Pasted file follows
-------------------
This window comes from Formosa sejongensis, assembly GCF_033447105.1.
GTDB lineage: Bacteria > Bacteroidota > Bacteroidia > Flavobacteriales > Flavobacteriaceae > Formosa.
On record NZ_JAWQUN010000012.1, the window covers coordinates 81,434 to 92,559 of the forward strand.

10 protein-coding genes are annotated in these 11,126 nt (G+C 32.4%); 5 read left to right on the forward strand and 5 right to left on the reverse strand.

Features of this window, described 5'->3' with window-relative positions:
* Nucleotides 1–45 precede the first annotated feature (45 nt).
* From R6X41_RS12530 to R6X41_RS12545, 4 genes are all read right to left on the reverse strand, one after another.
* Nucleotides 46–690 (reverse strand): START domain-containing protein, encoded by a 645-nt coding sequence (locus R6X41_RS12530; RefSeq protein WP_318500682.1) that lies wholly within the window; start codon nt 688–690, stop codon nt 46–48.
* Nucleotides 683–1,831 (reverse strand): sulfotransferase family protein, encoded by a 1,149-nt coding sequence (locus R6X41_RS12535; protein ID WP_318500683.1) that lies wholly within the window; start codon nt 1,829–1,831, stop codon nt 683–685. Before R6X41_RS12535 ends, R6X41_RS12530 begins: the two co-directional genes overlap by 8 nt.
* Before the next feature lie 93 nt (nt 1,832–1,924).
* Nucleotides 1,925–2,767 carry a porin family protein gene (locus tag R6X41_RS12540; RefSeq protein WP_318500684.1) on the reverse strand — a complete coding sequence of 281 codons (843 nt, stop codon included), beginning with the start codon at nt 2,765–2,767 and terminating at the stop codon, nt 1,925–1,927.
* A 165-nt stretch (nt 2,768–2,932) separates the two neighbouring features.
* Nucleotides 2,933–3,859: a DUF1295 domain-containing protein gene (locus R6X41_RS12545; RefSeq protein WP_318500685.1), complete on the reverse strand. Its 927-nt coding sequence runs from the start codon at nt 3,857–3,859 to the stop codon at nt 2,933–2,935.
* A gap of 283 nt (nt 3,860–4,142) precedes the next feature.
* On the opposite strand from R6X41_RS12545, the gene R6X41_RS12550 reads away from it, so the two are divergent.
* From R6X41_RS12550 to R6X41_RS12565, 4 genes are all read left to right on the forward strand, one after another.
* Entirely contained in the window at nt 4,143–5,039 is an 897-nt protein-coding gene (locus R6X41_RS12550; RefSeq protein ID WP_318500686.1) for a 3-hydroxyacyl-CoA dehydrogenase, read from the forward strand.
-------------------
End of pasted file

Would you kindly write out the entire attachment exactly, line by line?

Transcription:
This window comes from Formosa sejongensis, assembly GCF_033447105.1.
GTDB lineage: Bacteria > Bacteroidota > Bacteroidia > Flavobacteriales > Flavobacteriaceae > Formosa.
On record NZ_JAWQUN010000012.1, the window covers coordinates 81,434 to 92,559 of the forward strand.

10 protein-coding genes are annotated in these 11,126 nt (G+C 32.4%); 5 read left to right on the forward strand and 5 right to left on the reverse strand.

Features of this window, described 5'->3' with window-relative positions:
* Nucleotides 1–45 precede the first annotated feature (45 nt).
* From R6X41_RS12530 to R6X41_RS12545, 4 genes are all read right to left on the reverse strand, one after another.
* Nucleotides 46–690 (reverse strand): START domain-containing protein, encoded by a 645-nt coding sequence (locus R6X41_RS12530; RefSeq protein WP_318500682.1) that lies wholly within the window; start codon nt 688–690, stop codon nt 46–48.
* Nucleotides 683–1,831 (reverse strand): sulfotransferase family protein, encoded by a 1,149-nt coding sequence (locus R6X41_RS12535; protein ID WP_318500683.1) that lies wholly within the window; start codon nt 1,829–1,831, stop codon nt 683–685. Before R6X41_RS12535 ends, R6X41_RS12530 begins: the two co-directional genes overlap by 8 nt.
* Before the next feature lie 93 nt (nt 1,832–1,924).
* Nucleotides 1,925–2,767 carry a porin family protein gene (locus tag R6X41_RS12540; RefSeq protein WP_318500684.1) on the reverse strand — a complete coding sequence of 281 codons (843 nt, stop codon included), beginning with the start codon at nt 2,765–2,767 and terminating at the stop codon, nt 1,925–1,927.
* A 165-nt stretch (nt 2,768–2,932) separates the two neighbouring features.
* Nucleotides 2,933–3,859: a DUF1295 domain-containing protein gene (locus R6X41_RS12545; RefSeq protein WP_318500685.1), complete on the reverse strand. Its 927-nt coding sequence runs from the start codon at nt 3,857–3,859 to the stop codon at nt 2,933–2,935.
* A gap of 283 nt (nt 3,860–4,142) precedes the next feature.
* On the opposite strand from R6X41_RS12545, the gene R6X41_RS12550 reads away from it, so the two are divergent.
* From R6X41_RS12550 to R6X41_RS12565, 4 genes are all read left to right on the forward strand, one after another.
* Entirely contained in the window at nt 4,143–5,039 is an 897-nt protein-coding gene (locus R6X41_RS12550; RefSeq protein ID WP_318500686.1) for a 3-hydroxyacyl-CoA dehydrogenase, read from the forward strand.